Breastfeeding is the healthiest way to feed your child. While it’s a natural process, the act of breastfeeding doesn’t always come easily.
In honor of National Breastfeeding Month, we want to support you if you’ve decided on this feeding choice. Breastfeeding has many health benefits for both you and your baby. Dr. Darin L. Weyhrich offers these tips to make breastfeeding easier.
Know your “why”
Having a good reason to want to breastfeed will help you want to get through any challenges you face along the way. Some of the ways that breastfeeding benefits your baby include lower risks of the following:
- Ear infections
- Type 1 diabetes
- Severe lower respiratory disease
- Gastrointestinal illnesses, which can be very serious in infants
- Sudden infant death syndrome (SIDS)
Breastfeeding helps you, too. Some of the ways that breastfeeding benefits your health include lower risks of the following:
- Type 2 diabetes
- High blood pressure
- Breast cancer
- Ovarian cancer
Breastfeeding also boosts your baby’s immune system, particularly when they’re too young to get their own immunizations yet. Even if you have something simple as a viral cold that goes through your household, your breast milk has antibodies that can prevent your baby from getting sick.
Prepare in advance
If you intend to breastfeed, read everything you can about it while you’re still pregnant. When you deliver your baby, let the hospital staff know that you’re committed to breastfeeding to ensure they won’t give your baby a bottle. Some hospitals even have lactation consultants on staff; it’s a good idea to see one during your stay to ensure that your baby is latching on properly.
Don’t give up too early
Some new moms worry that they don’t have enough milk to feed their baby in the first days after birth. While some moms do indeed have this condition, it’s pretty rare.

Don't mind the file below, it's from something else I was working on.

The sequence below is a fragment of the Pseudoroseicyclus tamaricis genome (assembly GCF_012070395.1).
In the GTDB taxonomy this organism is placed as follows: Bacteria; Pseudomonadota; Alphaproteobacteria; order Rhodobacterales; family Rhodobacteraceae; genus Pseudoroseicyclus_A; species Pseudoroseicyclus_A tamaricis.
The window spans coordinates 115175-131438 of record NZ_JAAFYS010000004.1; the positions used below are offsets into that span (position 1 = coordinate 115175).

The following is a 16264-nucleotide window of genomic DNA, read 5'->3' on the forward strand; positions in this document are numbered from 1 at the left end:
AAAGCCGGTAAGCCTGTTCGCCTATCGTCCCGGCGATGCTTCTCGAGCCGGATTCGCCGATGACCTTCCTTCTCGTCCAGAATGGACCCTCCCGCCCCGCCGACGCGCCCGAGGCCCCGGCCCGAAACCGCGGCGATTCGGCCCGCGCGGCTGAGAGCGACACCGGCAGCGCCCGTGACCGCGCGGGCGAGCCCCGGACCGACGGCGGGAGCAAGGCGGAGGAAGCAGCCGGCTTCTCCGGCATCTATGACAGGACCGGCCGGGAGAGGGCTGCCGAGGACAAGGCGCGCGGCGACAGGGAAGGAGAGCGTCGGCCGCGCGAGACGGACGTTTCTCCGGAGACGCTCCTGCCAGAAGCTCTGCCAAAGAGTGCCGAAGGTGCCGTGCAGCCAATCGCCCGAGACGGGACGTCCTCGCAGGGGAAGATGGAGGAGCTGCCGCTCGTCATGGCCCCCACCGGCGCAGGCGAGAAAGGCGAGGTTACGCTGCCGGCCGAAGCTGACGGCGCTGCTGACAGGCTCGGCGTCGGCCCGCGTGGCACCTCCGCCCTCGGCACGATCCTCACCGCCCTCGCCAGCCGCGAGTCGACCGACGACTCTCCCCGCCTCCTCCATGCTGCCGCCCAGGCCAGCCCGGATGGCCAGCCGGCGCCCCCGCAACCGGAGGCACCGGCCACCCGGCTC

Right after birth, your body produces a substance called colostrum, which is a very concentrated form of breastmilk. This is sometimes called “liquid gold” because of its darker color and its high levels of powerful antibodies. It’s also very high in fat, which helps to sustain your baby until your mature milk comes in.
Mature milk doesn’t come in until 2-5 days after birth, so don’t panic if your milk hasn’t come in yet during this time. Your baby will be fine if it takes a few days.
Get help if you need it
Sometimes you might face challenges with breastfeeding. One of these challenges, especially in the early days, is an improper latch, which means your baby might not get enough milk and may be a little fussy. This is very fixable, but you’ll need some help to get a proper latch. A lactation consultant or a breastfeeding support group such as La Leche League can provide the support you need.
Similarly, you might face issues along the way, such as mastitis (a breast infection), or your baby might refuse to nurse. Again, you can overcome these issues with some help and support.
Breastfeeding is a very good thing to do for your baby’s health, as well as your own. It also provides an excellent way for you to bond with your baby. If you have any questions about breastfeeding, contact Dr. Darin L. Weyhrich today or request an appointment online.